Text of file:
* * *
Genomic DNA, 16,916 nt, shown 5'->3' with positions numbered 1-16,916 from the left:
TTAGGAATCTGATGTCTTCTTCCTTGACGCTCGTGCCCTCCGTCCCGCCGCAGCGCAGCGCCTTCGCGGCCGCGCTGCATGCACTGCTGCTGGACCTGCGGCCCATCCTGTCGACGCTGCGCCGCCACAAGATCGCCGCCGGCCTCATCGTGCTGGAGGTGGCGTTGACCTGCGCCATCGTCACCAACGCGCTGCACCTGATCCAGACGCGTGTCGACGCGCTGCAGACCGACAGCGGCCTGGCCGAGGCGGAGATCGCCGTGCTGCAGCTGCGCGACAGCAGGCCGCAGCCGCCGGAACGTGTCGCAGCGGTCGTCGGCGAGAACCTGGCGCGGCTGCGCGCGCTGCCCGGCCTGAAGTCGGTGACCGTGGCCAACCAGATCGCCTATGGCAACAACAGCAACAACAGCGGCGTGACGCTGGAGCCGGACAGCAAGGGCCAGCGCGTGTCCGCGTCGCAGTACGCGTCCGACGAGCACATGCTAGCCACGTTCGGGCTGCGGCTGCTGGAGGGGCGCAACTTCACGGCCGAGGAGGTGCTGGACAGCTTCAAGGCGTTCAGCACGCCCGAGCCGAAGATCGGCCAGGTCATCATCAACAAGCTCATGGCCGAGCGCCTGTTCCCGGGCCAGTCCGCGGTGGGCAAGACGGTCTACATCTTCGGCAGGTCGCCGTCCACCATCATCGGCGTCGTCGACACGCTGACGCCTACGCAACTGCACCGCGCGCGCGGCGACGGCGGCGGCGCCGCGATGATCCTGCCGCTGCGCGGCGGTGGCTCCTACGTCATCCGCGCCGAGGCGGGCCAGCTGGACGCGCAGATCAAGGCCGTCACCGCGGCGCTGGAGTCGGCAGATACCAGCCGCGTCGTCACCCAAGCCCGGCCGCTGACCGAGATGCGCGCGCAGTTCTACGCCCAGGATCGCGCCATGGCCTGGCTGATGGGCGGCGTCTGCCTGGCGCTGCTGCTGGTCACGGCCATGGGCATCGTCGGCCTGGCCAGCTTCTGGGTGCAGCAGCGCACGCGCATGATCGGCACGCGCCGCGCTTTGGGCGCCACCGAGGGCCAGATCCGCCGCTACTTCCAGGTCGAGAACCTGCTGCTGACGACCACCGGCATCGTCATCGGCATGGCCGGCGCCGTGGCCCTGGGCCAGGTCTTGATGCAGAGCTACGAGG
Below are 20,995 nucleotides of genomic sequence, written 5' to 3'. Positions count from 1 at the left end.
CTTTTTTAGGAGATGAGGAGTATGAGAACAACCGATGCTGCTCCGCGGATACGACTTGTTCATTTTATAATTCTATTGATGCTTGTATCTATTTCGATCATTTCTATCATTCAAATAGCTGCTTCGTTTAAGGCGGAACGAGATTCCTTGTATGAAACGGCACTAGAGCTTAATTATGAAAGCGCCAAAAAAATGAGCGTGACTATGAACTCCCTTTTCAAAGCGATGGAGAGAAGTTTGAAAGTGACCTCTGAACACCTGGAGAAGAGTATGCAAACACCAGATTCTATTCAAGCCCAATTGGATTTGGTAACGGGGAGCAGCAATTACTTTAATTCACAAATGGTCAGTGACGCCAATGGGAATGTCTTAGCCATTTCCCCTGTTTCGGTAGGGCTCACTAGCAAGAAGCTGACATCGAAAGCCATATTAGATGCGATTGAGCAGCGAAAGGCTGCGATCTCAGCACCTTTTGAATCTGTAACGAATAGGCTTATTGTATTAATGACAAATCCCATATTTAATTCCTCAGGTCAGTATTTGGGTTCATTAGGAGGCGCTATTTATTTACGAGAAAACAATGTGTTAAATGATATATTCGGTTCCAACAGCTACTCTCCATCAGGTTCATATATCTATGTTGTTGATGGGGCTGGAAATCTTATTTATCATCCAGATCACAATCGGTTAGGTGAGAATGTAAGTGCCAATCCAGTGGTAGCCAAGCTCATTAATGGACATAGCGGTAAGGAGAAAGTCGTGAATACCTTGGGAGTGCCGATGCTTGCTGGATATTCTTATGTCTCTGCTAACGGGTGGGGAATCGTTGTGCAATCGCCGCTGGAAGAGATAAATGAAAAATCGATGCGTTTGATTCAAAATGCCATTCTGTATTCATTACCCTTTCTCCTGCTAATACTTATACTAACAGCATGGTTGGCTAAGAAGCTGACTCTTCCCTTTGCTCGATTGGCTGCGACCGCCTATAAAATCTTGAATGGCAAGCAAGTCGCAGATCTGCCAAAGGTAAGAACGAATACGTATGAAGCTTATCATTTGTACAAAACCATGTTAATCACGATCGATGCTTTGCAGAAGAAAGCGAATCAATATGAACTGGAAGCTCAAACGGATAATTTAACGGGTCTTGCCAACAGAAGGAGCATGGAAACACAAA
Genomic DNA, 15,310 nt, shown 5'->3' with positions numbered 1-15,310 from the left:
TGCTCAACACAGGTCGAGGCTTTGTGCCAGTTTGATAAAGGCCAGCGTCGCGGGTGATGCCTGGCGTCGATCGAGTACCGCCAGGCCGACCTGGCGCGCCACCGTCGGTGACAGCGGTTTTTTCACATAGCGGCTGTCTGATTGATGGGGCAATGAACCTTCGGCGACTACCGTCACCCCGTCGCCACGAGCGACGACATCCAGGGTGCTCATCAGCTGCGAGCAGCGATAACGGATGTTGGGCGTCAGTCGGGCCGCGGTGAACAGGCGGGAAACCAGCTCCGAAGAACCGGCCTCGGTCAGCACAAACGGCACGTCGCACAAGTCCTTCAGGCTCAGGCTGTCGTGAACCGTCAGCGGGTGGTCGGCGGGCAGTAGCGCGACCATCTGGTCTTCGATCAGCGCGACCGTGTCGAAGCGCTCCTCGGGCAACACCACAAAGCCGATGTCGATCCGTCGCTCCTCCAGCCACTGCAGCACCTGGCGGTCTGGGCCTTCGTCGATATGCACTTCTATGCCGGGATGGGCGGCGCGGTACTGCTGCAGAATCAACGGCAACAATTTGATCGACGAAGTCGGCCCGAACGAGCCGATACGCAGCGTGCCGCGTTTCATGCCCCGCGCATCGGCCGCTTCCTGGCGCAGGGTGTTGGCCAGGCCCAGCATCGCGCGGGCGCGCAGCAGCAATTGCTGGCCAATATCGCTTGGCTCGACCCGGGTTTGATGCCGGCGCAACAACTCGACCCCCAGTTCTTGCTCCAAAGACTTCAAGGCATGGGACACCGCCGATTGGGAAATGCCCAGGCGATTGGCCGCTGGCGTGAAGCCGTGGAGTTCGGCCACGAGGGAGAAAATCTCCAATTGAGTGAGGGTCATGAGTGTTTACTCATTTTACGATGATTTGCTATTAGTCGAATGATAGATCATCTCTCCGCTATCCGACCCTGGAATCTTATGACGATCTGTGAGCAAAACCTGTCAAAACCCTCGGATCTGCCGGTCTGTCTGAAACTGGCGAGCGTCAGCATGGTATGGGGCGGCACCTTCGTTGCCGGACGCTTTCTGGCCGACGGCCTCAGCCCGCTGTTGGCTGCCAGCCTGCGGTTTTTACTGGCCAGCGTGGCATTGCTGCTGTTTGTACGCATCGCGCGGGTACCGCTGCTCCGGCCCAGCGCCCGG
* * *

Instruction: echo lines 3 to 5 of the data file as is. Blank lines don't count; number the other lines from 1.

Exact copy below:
Below are 20,995 nucleotides of genomic sequence, written 5' to 3'. Positions count from 1 at the left end.
CTTTTTTAGGAGATGAGGAGTATGAGAACAACCGATGCTGCTCCGCGGATACGACTTGTTCATTTTATAATTCTATTGATGCTTGTATCTATTTCGATCATTTCTATCATTCAAATAGCTGCTTCGTTTAAGGCGGAACGAGATTCCTTGTATGAAACGGCACTAGAGCTTAATTATGAAAGCGCCAAAAAAATGAGCGTGACTATGAACTCCCTTTTCAAAGCGATGGAGAGAAGTTTGAAAGTGACCTCTGAACACCTGGAGAAGAGTATGCAAACACCAGATTCTATTCAAGCCCAATTGGATTTGGTAACGGGGAGCAGCAATTACTTTAATTCACAAATGGTCAGTGACGCCAATGGGAATGTCTTAGCCATTTCCCCTGTTTCGGTAGGGCTCACTAGCAAGAAGCTGACATCGAAAGCCATATTAGATGCGATTGAGCAGCGAAAGGCTGCGATCTCAGCACCTTTTGAATCTGTAACGAATAGGCTTATTGTATTAATGACAAATCCCATATTTAATTCCTCAGGTCAGTATTTGGGTTCATTAGGAGGCGCTATTTATTTACGAGAAAACAATGTGTTAAATGATATATTCGGTTCCAACAGCTACTCTCCATCAGGTTCATATATCTATGTTGTTGATGGGGCTGGAAATCTTATTTATCATCCAGATCACAATCGGTTAGGTGAGAATGTAAGTGCCAATCCAGTGGTAGCCAAGCTCATTAATGGACATAGCGGTAAGGAGAAAGTCGTGAATACCTTGGGAGTGCCGATGCTTGCTGGATATTCTTATGTCTCTGCTAACGGGTGGGGAATCGTTGTGCAATCGCCGCTGGAAGAGATAAATGAAAAATCGATGCGTTTGATTCAAAATGCCATTCTGTATTCATTACCCTTTCTCCTGCTAATACTTATACTAACAGCATGGTTGGCTAAGAAGCTGACTCTTCCCTTTGCTCGATTGGCTGCGACCGCCTATAAAATCTTGAATGGCAAGCAAGTCGCAGATCTGCCAAAGGTAAGAACGAATACGTATGAAGCTTATCATTTGTACAAAACCATGTTAATCACGATCGATGCTTTGCAGAAGAAAGCGAATCAATATGAACTGGAAGCTCAAACGGATAATTTAACGGGTCTTGCCAACAGAAGGAGCATGGAAACACAAA
Genomic DNA, 15,310 nt, shown 5'->3' with positions numbered 1-15,310 from the left: